Anyone paying attention to the global media knows that Mahmoud al-Mabhouh, a senior Hamas military commander, was murdered in his hotel room in Dubai last month.
The method of murder remains unclear and Israel’s national intelligence and assassination outfit Mossad neither confirms nor denies involvement.
What we can be sure of, though, is that at least 11 — and possibly 26 — suspected killers checked in at al-Mabhouh’s hotel using foreign passports, claiming identities from England, Ireland, France, Germany — and Australia.
In fact, if you’ve heard of al-Mabhouh’s assassination, it’s unlikely that you won’t also have heard about the passports as the media have given inordinately heavy coverage to them. Who can blame them, with European politicians — who would otherwise wash their hands of Israel and Palestine — deciding to weigh in so vociferously? Kevin Rudd and Foreign Minister Stephen Smith have joined the fray today.
The foreign ministers of the European Union issued a joint statement that almost condemns the murder. "The killing of Mahmoud al-Mabhouh in Dubai raises issues which are profoundly disturbing," they said. The EU’s protest, however, isn’t so much a response to assassination as it is the result of their principal and shared interest in the expropriation of European identities.
British Foreign Secretary David Miliband describes a meeting with his Israeli counterpart, Avigdor Lieberman, and makes Europe’s priorities very clear: "We spent most of the time talking about the issue of the fraudulent use of British passports," Miliband revealed, "and the profound concern that exists not just in Britain but all over Europe about this incident".
Stephen Smith has also called in the Israeli ambassador to explain the abuse of Australian passports.
While assassination is condemnable, it seems the requisition of a European or an Australian identity is utterly unforgivable. These fissures in the reactions of world leaders run deeper than a concern for national or systemic integrity.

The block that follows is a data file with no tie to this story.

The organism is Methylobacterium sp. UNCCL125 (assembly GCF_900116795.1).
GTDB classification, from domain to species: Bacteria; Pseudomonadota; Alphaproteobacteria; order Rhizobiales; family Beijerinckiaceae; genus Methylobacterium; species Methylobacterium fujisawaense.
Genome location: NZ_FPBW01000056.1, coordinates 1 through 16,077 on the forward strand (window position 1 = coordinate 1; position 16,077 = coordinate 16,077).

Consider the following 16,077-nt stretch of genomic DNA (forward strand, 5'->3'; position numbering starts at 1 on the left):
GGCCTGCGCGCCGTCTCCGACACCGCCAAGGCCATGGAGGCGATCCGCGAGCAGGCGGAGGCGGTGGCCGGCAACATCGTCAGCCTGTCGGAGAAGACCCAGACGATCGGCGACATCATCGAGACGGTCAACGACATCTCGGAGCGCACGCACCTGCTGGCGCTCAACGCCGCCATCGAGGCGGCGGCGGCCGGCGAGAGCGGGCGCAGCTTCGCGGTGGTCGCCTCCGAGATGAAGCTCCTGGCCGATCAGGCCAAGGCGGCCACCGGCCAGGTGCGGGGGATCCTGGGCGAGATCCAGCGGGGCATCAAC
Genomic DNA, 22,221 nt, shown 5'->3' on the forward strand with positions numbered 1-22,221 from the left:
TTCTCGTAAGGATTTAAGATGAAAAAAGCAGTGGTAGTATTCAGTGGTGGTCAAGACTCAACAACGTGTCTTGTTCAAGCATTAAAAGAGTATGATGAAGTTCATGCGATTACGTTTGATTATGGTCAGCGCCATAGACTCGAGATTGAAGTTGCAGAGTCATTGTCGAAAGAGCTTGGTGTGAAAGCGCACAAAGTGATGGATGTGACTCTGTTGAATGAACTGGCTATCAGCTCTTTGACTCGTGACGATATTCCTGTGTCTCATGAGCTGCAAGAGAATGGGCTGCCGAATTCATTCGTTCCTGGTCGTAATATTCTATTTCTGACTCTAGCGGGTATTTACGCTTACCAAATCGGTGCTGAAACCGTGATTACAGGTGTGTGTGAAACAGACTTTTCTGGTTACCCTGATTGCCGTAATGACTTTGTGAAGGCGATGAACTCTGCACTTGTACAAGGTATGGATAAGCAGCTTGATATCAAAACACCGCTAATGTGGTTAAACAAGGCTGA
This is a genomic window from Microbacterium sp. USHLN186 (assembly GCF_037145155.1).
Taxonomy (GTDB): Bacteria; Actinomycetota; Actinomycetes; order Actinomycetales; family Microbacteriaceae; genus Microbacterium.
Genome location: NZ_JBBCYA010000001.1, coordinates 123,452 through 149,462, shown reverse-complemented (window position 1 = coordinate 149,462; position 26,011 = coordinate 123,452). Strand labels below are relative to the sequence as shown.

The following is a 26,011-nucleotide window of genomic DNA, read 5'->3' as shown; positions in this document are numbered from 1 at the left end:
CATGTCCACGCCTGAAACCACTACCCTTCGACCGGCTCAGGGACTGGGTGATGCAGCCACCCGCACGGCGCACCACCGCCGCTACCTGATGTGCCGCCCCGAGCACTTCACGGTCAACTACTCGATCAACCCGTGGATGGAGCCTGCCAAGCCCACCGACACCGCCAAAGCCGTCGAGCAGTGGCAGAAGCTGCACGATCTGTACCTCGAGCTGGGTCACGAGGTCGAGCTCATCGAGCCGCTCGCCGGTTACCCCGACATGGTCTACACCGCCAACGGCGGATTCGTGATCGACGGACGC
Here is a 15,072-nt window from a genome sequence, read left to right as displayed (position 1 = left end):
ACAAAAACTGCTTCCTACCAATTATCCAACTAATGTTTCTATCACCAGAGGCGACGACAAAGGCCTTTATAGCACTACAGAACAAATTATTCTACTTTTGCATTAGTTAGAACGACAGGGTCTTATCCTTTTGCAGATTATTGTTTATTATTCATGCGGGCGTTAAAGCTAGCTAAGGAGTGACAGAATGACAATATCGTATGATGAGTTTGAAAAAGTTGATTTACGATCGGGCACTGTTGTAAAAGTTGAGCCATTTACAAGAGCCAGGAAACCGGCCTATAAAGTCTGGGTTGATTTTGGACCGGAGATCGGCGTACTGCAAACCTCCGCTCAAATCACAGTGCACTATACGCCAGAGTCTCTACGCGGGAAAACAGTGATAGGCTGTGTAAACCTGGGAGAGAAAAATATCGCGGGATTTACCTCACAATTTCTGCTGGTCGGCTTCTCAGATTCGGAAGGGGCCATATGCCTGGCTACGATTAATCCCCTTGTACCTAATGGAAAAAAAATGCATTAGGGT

The media’s emphasis on passports speaks to something at the very core of Israel’s war with Palestine — and of today’s global politics. What it speaks to is the role of identity and, more precisely, the significance of names.
If Mossad are behind al-Mabhouh’s assassination, which would render his murder just one more in Israel and Palestine’s bloody conflict, then the event itself is comparatively insignificant. Although al-Mabhouh held rank in Palestine, the assassins might very well be part of the military complex responsible for raining fire and phosphorus on Gazan civilians with alarming recidivism and without reproach.
Yet there is consensus in the criticism that is usually conspicuous by its absence. The condemnations of this event have sounded far louder and resounded for much longer than with any of the numerous massacres and murders on the Gaza Strip.
I believe the difference between this event and those is a difference in names. The names adopted by al-Mabhouh’s assassins are part of a language whose speakers wish to keep their distance from the violence that has devoured far too many of the men, women, and children who have tried to inhabit a tiny strip of land on the eastern coastline of the Mediterranean.
Consider the following question a geopolitical thought experiment: If those individuals comprising al-Mabhouh’s hit squad had never assumed European labels, would the assassination still seem so important? Perhaps it would — but perhaps it wouldn’t.
Given that al-Mabhouh’s own name has begun to vanish from reports altogether, I can’t help but think that, if this were just an instance of Israelis murdering another Palestinian, then it would barely rate a mention.